Australia joins High Ambition Coalition
The Plastic Free July Team | 15 November 2022
Plastic Free Foundation welcomes the news that Environment Minister Tanya Plibersek has announced Australia will join the High Ambition Coalition to End Plastic Pollution, joining 20 other nations including Norway, Rwanda, UK, Canada, France, and Germany that aims to deliver an ambitious legally binding global treaty banning plastic pollution, which under the current trajectory is set to double by 2040.
This international push for a global agreement to end plastic pollution by 2040 advocates for the treaty to include global standards, bans and restrictions on plastic.
‘Australia is a large producer of plastic waste by global standards. We’ve got to do better and by working in this global coalition, we’re signalling that we’re prepared to be held to account,’ Minister Plibersek said.
In Australia alone, we use more than one million tonnes of plastics each year. The national plastics recycling rate is just 12.4%. We cannot recycle our way out of this problem. Reducing plastic production and consumption are critical.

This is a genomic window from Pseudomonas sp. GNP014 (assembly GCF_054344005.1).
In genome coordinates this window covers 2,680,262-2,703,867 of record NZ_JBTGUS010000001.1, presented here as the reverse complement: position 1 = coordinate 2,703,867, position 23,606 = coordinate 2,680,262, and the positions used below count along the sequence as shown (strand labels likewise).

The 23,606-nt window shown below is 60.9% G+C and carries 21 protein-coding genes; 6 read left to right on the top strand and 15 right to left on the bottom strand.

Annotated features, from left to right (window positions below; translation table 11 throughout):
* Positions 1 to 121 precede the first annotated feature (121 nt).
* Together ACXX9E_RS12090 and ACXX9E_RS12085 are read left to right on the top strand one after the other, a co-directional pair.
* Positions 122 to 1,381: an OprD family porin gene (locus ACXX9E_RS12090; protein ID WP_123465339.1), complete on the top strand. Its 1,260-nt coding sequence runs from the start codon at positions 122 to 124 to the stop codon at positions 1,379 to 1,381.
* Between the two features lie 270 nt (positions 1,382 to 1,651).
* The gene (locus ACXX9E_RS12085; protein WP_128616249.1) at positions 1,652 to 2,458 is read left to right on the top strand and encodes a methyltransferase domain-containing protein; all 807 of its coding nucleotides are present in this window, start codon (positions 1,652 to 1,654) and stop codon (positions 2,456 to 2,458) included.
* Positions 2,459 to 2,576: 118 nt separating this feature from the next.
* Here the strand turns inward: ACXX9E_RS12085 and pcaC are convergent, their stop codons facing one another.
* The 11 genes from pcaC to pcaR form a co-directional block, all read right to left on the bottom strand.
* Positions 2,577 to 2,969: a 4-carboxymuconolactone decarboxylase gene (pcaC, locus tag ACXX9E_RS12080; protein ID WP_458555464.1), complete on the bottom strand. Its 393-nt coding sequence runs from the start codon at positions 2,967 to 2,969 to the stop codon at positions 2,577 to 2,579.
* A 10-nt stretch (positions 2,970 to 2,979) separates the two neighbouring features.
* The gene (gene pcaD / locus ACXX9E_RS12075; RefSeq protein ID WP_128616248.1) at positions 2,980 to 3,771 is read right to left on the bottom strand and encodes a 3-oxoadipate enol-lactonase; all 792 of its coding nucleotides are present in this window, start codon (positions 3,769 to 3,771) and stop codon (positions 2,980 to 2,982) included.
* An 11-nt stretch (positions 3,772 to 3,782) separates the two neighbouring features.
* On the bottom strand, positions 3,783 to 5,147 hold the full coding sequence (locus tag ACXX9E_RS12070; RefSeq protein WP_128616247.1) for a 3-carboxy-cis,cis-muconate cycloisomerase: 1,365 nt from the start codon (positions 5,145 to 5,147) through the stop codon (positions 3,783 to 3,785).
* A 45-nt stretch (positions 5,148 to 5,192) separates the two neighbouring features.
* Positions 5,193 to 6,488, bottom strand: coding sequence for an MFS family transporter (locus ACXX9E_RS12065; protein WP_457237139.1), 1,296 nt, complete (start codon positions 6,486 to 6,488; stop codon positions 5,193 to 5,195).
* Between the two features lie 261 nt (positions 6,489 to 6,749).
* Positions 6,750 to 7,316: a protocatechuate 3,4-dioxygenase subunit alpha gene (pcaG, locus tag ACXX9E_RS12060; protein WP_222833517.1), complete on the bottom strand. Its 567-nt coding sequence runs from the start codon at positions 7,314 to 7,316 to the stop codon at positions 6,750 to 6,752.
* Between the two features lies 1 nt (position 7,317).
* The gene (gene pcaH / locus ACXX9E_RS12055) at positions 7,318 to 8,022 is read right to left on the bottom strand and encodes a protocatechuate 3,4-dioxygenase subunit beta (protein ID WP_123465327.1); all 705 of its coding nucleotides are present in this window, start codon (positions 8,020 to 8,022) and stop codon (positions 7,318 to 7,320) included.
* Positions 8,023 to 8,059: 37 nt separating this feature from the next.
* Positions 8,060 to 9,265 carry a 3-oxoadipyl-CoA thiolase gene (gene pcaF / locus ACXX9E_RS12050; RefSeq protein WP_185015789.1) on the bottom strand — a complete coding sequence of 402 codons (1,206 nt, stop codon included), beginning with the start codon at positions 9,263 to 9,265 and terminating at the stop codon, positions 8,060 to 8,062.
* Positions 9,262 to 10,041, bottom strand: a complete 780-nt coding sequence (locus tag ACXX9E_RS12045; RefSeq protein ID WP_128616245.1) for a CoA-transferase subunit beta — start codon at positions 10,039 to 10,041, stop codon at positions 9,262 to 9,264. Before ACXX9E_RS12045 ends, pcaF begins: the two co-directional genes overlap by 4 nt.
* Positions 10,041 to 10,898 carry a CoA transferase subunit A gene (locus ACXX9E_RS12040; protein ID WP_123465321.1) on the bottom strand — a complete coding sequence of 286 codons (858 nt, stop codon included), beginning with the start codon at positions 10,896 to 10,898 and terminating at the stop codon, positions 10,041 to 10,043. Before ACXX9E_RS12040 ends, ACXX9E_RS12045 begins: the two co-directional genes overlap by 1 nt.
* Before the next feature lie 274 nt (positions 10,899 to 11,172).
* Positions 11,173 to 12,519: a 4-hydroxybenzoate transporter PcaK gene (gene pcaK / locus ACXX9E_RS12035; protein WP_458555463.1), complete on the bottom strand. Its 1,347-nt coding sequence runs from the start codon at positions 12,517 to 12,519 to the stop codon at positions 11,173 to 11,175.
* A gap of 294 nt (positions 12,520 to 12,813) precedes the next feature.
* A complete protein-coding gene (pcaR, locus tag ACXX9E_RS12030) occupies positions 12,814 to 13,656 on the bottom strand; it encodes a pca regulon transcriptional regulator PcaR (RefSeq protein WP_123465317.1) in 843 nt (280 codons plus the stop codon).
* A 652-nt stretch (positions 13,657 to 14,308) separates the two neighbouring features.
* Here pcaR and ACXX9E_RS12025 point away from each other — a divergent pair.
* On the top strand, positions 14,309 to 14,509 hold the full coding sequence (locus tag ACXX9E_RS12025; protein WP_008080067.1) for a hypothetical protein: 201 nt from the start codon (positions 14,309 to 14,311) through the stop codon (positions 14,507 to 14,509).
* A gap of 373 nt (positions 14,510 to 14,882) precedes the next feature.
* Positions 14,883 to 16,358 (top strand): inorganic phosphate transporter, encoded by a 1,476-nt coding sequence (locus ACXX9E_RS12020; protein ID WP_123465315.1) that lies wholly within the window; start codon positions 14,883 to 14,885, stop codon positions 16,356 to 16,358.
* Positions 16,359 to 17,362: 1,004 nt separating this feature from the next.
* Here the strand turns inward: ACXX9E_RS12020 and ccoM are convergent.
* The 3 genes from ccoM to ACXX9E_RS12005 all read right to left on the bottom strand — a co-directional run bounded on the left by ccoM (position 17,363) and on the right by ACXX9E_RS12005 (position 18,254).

Negotiations for this treaty are set to take place in a series of Intergovernmental Negotiating Committee meetings, with the first starting in Uruguay on 28 November 2022, and the treaty’s negotiations are expected to be concluded by 2024. The next two years are critical. During the two-year negotiation period alone, the total amount of plastic pollution in the ocean is tipped to increase by 15%.
Through Plastic Free July, we know hundreds of millions of people from all corners of the world have taken personal action to reduce their plastic waste but many are also realising that their individual responsibility must be matched and accompanied by global and systemic action for the world to make a dent in reversing our devastating plastic pollution footprint. The report Rising Tides: Global Opinions on Actions to Stop Plastic Pollution in 28 Countries found overwhelming public support for a global plastic pollution treaty.
Now is the time to turn off the plastics tap and turn the tide on plastic pollution.